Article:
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On the Evander Kane to San Jose' Sharks trade, plus O'Regan/Amerks

February 27, 2018, 11:31 AM ET [559 Comments]
Michael Pachla
Buffalo Sabres Blogger • RSSArchiveCONTACT
Much like the NHL's "free agent frenzy" in July and the NFL's annual October trade deadline, the NHL's own traded deadline came and went with very little going on, relative to past NHL trade deadlines. With the league getting younger, NHL GM's whose team is either in a playoff chase or a Stanley Cup chase generally held on to their picks rather than blow them on rentals. Even a usual late-day throng of trades involving depth players, of which the Sabres had plenty, for low round picks never materialized.

Those who'd spent a majority of their morning and afternoon locked into the NHL's trade deadline day coverage wasted hours for little, and for those in Sabreland hoping for moves to help them in the future were left wanting.

Buffalo only made one trade yesterday as GM Jason Botterill sent Evander Kane to the San Jose' Sharks for a conditional second round pick, a conditional fourth-rounder and prospect Daniel O'Regan. The second round pick is in 2019 and will turn into a first if either a.) Kane re-signs with the Sharks in the off season or b.) the Sharks win the Stanley Cup. As for the fourth-rounder, it's a 2019 pick that San Jose' can push to 2020 in which case it turns into a third round pick.

The trading of Kane was inevitable, as Buffalo wasn't going to re-sign him. The reasons why they wouldn't re-up a 26 yr. old powerforward who had three consecutive 20-goals seasons with the club is varied and we'll throw a few out there.

First off, this is Kane's big chance to land, quite possibly, the final lucrative contract of his career. No one knows what he and his agent are looking for, but it might be safe to assume that he'd like the security of another long-term deal that could land in the $40-50 million range. The Sabres right now are bogged down by some hefty contracts with term in those of Ryan O'Reilly, Kyle Okposo and Zach Bogosian and in addition, Jack Eichel's 8yr./$80 million contract kicks in beginning next season. Hard to see them adding another on in Kane without moving out at least one they're on the hook for.

Secondly, there's always the question of what Kane might do off the ice which is troublesome. Kane has had a checkered past dating back to his days in Winnipeg and it didn't help that he had three incidents in a seven-month span with the Sabres which included an incident at the 2016 NHL Draft held in Buffalo that embarrassed the organization. He's kept his nose clean off the ice but there still was the recent spat where, according to reports from the rink, defenseman Justin Falk went after Kane at practice yelling "shut the (expletive) up you selfish (expletive)."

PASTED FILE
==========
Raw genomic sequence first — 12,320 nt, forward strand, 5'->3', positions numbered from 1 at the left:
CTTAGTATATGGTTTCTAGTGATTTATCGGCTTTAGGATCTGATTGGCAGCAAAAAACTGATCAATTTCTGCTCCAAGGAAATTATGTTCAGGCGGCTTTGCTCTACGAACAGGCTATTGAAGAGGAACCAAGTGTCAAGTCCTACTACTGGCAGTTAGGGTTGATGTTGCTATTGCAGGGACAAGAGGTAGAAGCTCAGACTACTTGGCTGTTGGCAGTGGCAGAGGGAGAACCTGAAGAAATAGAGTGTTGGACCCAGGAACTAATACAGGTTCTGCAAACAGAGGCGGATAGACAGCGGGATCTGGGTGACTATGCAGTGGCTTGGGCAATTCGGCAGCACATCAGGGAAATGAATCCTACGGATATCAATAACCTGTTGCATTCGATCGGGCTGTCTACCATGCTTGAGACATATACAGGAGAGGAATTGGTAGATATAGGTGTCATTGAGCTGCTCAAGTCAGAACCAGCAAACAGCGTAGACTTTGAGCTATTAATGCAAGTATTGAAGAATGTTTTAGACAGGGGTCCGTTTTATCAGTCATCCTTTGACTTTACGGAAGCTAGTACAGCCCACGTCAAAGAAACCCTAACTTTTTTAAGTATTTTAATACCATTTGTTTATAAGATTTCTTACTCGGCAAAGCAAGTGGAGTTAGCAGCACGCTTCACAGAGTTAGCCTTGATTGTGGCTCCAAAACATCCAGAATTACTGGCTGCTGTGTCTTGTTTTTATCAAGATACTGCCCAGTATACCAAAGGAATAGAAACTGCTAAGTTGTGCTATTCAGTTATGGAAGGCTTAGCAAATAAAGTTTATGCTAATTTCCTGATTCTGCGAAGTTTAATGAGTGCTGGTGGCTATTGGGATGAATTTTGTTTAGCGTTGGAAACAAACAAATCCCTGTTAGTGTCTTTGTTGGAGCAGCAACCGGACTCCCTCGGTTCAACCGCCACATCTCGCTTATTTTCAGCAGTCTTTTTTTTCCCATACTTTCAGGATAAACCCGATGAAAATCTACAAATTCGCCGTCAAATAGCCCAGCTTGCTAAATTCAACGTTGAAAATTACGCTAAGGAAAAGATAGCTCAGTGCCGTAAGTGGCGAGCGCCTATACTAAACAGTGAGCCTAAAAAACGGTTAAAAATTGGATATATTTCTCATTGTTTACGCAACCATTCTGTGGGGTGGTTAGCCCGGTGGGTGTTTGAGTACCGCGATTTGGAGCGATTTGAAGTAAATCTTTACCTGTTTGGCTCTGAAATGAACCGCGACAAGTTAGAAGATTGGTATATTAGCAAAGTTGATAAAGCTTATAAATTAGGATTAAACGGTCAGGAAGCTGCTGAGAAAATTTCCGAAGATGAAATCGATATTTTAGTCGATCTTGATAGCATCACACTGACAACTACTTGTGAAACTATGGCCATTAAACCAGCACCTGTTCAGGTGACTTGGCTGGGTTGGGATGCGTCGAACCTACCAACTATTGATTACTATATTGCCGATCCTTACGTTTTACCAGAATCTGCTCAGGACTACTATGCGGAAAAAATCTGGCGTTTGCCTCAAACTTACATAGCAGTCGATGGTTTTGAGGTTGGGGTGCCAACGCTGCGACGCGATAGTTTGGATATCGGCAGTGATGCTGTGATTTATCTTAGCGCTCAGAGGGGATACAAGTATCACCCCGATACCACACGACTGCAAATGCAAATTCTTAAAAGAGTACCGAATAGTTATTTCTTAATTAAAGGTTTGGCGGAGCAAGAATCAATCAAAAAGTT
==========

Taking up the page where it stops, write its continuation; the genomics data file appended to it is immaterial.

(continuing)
And then there's also a sense that ownership didn't want him on the team anymore. The Draft incident was said to have really rubbed owners Terry and Kim Pegula the wrong way with rumors stating that under no circumstances would Kane be re-signed this season. There were also suggestions that former GM Tim Murray had a difficult time convincing them to keep one of his prized acquisitions in the fold after the 2016 Draft incident.

The official response as to why Kane was traded came from Botterill as he addressed the gathered media yesterday evening.

“As a result of where we are in the standings, we have to make changes to our organization,” Botterill told reporters at KeyBank Center. "The group that we have right now is not working.

“I’m not putting all the blame on Evander Kane,” he said. “There’s a lot of blame to go around – coaching staff, management, players. We have to be better in certain situations. The bottom line is the mix we had right now isn’t working, so we had to make adjustments.”

Botterill was asked if the Pegula's had any input in the Kane decision and the GM offered up a flat-out, "no."

Perhaps teams looking at Kane as a rental knew the full situation, or perhaps they knew that his past along with Buffalo's cap-situation would mean landing a premium rental like Kane at a bargain price. Whatever the reason(s), the serious offers weren't there with Botterill saying, "The bottom line is we had one legitimate offer for Evander.”

A situation like that doesn't bode well for a max return in the trade and leaves the door wide open for second-guessing Botterill as to why he waited so long to make the trade. Kane was a supposed hot commodity through December, but the first-time GM held out. No one really knows whether or not Botterill had legit offers on the table, but in many cases the best trades are done before the trade deadline.

For those ready to jump off the Peace Bridge because Kane didn't fetch a first rounder in return, all is not lost. The San Jose' Sharks did well in protecting their interests which included GM Doug Wilson entering the deadline stating that he wasn't planning on giving up top picks or prospects for rentals. If Kane turns out to be a rental it's only a second rounder but if they sign him after the season, giving up a first rounder along with two mid-level pieces makes him more than a rental and doesn't disrupt that school of thought. And it sounds as if Wilson would give serious consideration to re-singing in this summer.